If left in the atmosphere for too long, toxic metals like Lead may accumulate in the body. The extent of the resulting damage varies and depends on a couple of factors. These include the amount consumed, the health of the individual, and the water's chemical conditions.
For instance, infants are at higher risks of Lead-contamination from water. This is because they consume a large volume of water relative to their body size. Lead-contaminated water may cause no harm to the body when used to bath or shower. This is because the human skin is impermeable to Lead in water.
Here is what to do in the case of exposure to Lead-contaminated water.
The first step is to reach out to your health care provider and ask for a blood Lead test. Do not wait for symptoms; there are hardly any in most children and adults. In the case where a blood Lead test is not required, your physician will offer post-exposure recommendations. You may expect more adverse effects as the levels of Lead in the blood increases.
Blocking or reducing the exposure of lead in water.
If you have reasons to believe that your water is contaminated via any of the ways described above, it becomes necessary to reduce or block the exposure.
The first option here is to flush your water, especially in cases where the water stays for over six hours in the lead pipes. This will ensure that your household Lead plumbing fixtures are less-exposed to Lead.
You should also run your faucet on COLD for about two minutes before taking water for cooking or drinking. Hot or warm tap water may have higher levels of Lead. Note that boiling tap water does not reduce Lead content. It is also advisable to keep your faucet aerator very clean at all times.
Another way to reduce Lead exposure in tap water is to run your water through a 'point of use' filter before use. This 'point of use' filter must be certified by an independent testing organization to be free of Lead – the NSF/ANSI standard 372 for Lead-free material and the NSF/ANSI standard 53 for Lead removal. This filter will come handy to ensure Lead-free cooking or drinking water if a Lead service line serves your household.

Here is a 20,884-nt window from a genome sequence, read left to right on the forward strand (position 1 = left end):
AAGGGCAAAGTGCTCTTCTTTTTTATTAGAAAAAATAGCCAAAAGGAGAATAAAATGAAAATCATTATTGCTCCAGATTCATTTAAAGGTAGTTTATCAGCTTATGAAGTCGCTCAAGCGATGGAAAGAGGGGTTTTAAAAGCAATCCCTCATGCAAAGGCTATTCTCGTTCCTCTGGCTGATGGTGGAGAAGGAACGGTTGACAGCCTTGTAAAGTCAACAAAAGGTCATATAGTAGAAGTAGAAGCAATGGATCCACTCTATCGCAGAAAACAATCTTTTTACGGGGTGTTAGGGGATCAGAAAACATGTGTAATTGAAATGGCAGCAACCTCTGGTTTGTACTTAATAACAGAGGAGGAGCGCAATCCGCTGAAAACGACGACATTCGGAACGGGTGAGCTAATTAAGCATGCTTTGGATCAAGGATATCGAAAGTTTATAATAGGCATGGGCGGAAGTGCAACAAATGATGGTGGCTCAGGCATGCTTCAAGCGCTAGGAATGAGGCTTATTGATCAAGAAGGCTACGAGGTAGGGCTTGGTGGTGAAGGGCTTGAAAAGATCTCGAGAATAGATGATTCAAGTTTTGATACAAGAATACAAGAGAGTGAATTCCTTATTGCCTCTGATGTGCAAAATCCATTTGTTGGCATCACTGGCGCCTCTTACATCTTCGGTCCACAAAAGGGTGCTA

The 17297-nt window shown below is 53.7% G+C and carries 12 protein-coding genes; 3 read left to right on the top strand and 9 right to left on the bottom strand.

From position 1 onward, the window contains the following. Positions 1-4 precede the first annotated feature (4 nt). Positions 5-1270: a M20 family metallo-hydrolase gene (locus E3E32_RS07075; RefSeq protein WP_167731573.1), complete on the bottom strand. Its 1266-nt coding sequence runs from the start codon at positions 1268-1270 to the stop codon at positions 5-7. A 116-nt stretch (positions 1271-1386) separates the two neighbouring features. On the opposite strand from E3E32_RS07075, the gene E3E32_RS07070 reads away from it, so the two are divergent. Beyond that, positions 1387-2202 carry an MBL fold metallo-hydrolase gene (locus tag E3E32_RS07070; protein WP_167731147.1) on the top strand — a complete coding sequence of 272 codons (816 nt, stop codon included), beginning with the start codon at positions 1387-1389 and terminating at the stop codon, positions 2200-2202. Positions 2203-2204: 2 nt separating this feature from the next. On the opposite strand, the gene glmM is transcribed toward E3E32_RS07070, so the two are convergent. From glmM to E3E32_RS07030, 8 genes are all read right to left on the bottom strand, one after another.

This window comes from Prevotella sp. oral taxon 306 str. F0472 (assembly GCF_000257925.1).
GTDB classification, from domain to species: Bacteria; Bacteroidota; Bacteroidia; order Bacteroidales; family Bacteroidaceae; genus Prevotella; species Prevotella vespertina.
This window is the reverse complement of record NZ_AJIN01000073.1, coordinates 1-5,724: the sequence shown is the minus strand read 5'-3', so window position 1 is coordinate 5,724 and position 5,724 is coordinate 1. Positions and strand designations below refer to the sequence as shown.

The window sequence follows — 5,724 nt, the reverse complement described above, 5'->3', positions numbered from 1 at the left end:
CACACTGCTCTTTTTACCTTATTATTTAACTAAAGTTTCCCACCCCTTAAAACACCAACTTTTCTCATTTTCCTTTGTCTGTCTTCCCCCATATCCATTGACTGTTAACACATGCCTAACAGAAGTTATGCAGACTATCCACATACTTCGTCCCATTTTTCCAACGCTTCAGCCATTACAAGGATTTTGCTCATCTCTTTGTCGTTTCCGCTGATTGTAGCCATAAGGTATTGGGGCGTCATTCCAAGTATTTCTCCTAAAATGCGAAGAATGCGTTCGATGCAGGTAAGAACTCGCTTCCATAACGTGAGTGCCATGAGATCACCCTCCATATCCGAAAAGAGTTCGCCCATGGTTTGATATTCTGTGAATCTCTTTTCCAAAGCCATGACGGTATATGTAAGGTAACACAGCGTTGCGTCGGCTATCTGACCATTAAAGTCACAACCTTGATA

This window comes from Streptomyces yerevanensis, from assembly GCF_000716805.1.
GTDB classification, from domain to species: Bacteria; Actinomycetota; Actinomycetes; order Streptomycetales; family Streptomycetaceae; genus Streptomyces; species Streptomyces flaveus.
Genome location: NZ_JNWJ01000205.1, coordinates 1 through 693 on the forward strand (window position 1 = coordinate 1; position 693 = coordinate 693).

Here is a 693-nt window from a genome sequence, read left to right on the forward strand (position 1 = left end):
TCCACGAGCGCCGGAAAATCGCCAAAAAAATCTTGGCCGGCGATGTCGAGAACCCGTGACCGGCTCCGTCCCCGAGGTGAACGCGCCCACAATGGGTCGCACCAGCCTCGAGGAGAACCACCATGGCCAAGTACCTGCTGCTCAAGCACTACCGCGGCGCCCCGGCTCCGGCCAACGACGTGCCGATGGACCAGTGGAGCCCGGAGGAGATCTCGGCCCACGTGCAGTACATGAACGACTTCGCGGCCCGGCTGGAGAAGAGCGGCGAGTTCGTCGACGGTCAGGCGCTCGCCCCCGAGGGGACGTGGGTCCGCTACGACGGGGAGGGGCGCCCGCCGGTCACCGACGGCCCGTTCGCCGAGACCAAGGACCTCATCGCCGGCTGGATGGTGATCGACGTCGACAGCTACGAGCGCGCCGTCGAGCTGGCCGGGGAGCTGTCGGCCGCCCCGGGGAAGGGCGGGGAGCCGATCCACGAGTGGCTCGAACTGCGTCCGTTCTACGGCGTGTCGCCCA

We offer'point of use'water filters in the market.
At Waterdrop, we are committed to making clean, purified filtered water available to everyone. This is why we have invested ourselves in offering products specially designed to help with water purification in various places, especially offices and homes.
We understand that different people have different needs. Hence, we offer different filters for various water treatment needs – from under sink
and every other source of water around you. Some of these products include the faucet
cartridge, the refrigerator water filter, the smart RO system
, and the under-sink filtration system.
Our water filtration system fixtures are made from certified Lead-free materials, evident in the NSF 372 claims. That is not all; we also have NSF 42, 53, and 401 certifications on some of our filters. We guarantee the safety of our products for use, and more importantly, their capabilities to deliver tasty, clean, and healthy water at all times.
At Waterdrop, we are confident that purified water can be the gamechanger in our quest to live healthy and right. This is why we continue to offer the better products in this regard. Do you have any questions about our products and how they can help you in your quest for clean, purified water? Feel free to look through our offerings here or reach out via any of our communication lines.